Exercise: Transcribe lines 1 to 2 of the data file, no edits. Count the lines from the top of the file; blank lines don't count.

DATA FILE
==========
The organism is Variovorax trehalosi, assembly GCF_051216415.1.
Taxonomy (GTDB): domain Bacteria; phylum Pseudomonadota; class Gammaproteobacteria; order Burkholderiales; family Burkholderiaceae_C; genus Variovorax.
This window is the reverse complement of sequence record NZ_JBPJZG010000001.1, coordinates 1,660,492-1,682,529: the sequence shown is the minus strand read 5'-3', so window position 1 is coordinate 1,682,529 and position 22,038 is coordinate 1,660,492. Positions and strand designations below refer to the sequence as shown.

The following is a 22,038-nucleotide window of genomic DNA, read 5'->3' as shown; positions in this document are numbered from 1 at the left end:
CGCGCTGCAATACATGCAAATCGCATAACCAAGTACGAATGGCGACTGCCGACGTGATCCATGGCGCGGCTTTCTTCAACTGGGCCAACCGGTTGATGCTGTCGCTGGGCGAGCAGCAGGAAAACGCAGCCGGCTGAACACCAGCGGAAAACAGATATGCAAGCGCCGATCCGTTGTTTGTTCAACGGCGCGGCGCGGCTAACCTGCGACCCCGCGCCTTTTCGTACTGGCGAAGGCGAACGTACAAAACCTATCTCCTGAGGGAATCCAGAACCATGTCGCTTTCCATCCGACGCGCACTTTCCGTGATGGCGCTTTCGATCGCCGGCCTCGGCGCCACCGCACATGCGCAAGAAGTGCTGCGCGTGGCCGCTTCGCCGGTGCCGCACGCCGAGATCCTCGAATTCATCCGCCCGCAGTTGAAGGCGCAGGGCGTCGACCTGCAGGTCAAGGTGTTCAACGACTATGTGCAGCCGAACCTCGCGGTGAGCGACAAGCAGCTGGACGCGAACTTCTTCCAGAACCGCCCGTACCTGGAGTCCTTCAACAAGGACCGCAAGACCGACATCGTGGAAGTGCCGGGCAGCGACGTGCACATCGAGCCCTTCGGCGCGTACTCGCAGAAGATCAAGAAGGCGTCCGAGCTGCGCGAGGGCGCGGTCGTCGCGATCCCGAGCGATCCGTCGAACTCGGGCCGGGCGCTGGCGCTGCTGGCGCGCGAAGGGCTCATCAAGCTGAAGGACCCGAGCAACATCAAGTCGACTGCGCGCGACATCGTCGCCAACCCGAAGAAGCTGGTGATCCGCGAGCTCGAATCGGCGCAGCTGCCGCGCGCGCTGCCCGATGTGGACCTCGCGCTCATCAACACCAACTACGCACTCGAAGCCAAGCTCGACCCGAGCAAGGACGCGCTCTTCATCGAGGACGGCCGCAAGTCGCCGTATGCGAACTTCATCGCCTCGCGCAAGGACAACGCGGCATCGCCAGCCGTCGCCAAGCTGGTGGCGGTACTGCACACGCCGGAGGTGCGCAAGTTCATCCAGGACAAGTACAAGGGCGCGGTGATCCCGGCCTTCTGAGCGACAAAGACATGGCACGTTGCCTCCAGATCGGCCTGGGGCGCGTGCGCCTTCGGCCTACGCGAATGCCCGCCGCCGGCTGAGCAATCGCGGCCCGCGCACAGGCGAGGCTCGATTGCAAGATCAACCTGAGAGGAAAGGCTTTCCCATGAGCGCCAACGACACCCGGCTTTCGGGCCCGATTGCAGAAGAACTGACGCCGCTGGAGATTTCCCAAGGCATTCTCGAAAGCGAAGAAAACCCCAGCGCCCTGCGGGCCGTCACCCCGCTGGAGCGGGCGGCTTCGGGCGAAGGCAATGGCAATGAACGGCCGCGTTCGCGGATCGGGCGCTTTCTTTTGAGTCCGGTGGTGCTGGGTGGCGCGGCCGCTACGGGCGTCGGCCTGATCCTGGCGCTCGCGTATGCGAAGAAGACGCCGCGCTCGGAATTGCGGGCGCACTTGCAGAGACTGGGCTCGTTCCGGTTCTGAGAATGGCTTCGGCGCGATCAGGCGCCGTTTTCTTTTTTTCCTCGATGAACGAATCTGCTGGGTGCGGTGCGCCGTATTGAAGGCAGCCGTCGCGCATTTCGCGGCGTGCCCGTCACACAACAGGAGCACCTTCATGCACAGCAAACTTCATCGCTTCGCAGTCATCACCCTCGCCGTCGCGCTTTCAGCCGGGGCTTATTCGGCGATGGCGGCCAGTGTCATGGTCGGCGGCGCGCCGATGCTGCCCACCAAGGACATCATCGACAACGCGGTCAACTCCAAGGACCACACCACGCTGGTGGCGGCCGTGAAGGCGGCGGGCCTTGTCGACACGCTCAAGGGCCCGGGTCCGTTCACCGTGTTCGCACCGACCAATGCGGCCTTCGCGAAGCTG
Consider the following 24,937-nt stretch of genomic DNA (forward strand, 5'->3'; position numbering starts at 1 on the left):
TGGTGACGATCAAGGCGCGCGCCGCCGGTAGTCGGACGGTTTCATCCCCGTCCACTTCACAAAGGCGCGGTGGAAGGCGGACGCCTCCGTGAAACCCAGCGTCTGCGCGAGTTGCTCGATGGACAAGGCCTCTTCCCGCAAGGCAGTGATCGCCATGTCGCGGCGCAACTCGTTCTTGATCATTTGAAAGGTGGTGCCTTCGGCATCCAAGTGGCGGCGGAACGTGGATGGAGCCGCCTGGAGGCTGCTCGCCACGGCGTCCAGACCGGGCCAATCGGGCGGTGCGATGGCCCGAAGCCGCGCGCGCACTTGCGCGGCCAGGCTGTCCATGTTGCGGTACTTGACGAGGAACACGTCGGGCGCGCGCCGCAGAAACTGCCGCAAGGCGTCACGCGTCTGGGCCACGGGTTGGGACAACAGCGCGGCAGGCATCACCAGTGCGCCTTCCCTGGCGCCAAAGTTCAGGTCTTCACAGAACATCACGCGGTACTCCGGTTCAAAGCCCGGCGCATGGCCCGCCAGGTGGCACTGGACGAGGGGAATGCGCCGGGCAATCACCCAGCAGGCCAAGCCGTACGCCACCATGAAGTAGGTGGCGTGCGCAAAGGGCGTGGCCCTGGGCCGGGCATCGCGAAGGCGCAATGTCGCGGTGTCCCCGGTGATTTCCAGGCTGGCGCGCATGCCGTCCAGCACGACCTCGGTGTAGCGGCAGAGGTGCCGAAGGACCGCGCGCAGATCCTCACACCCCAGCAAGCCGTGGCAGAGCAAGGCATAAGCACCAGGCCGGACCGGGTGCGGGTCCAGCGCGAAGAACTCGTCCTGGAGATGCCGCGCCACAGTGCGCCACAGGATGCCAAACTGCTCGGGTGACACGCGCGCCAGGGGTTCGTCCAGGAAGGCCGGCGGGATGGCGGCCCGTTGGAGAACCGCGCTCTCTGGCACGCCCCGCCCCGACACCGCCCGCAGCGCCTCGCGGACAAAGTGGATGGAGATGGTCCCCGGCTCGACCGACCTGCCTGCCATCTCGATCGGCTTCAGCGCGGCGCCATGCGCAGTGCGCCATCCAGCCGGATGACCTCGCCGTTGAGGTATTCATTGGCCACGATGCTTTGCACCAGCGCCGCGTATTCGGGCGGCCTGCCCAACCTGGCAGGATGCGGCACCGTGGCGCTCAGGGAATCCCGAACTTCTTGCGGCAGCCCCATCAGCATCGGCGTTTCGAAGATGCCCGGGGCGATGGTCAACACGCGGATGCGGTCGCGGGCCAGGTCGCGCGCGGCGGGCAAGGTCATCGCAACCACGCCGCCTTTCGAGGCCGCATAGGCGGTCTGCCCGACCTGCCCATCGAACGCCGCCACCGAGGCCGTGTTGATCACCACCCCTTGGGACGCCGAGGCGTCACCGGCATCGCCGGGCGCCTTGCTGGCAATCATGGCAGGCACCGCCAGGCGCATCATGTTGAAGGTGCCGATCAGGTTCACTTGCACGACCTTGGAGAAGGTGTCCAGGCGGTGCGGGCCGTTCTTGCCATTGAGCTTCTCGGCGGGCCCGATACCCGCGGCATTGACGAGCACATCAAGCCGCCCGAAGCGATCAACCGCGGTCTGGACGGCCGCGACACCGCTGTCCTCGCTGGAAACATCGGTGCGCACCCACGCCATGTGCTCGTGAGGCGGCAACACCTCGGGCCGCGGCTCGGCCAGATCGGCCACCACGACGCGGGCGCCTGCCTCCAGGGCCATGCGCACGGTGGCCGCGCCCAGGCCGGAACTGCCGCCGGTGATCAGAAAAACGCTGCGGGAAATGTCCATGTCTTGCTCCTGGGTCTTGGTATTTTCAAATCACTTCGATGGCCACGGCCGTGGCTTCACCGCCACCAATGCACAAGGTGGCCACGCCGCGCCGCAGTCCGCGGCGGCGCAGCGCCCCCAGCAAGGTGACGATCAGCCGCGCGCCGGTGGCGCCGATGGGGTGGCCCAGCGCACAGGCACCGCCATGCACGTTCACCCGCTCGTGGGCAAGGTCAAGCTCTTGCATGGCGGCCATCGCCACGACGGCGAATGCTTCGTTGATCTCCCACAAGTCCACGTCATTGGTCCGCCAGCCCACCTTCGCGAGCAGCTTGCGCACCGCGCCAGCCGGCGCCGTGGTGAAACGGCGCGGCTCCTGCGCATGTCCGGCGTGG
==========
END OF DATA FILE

The organism is Variovorax trehalosi, assembly GCF_051216415.1.
Taxonomy (GTDB): domain Bacteria; phylum Pseudomonadota; class Gammaproteobacteria; order Burkholderiales; family Burkholderiaceae_C; genus Variovorax.